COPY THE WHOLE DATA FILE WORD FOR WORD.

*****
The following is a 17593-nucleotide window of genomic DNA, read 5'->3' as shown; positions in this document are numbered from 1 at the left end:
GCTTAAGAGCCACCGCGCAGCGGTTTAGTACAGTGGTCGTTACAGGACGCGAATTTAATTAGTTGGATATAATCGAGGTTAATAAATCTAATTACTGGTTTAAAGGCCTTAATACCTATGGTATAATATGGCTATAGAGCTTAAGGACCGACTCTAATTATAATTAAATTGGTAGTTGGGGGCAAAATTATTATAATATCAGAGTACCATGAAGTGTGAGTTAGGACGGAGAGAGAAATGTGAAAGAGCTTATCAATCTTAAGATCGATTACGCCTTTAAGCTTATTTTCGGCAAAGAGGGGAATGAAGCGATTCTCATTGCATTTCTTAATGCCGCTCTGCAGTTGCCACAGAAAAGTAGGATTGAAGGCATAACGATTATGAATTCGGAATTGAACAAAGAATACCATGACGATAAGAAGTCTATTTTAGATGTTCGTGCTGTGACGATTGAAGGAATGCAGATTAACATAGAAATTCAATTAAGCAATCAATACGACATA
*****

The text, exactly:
The following is a 17593-nucleotide window of genomic DNA, read 5'->3' as shown; positions in this document are numbered from 1 at the left end:
GCTTAAGAGCCACCGCGCAGCGGTTTAGTACAGTGGTCGTTACAGGACGCGAATTTAATTAGTTGGATATAATCGAGGTTAATAAATCTAATTACTGGTTTAAAGGCCTTAATACCTATGGTATAATATGGCTATAGAGCTTAAGGACCGACTCTAATTATAATTAAATTGGTAGTTGGGGGCAAAATTATTATAATATCAGAGTACCATGAAGTGTGAGTTAGGACGGAGAGAGAAATGTGAAAGAGCTTATCAATCTTAAGATCGATTACGCCTTTAAGCTTATTTTCGGCAAAGAGGGGAATGAAGCGATTCTCATTGCATTTCTTAATGCCGCTCTGCAGTTGCCACAGAAAAGTAGGATTGAAGGCATAACGATTATGAATTCGGAATTGAACAAAGAATACCATGACGATAAGAAGTCTATTTTAGATGTTCGTGCTGTGACGATTGAAGGAATGCAGATTAACATAGAAATTCAATTAAGCAATCAATACGACATA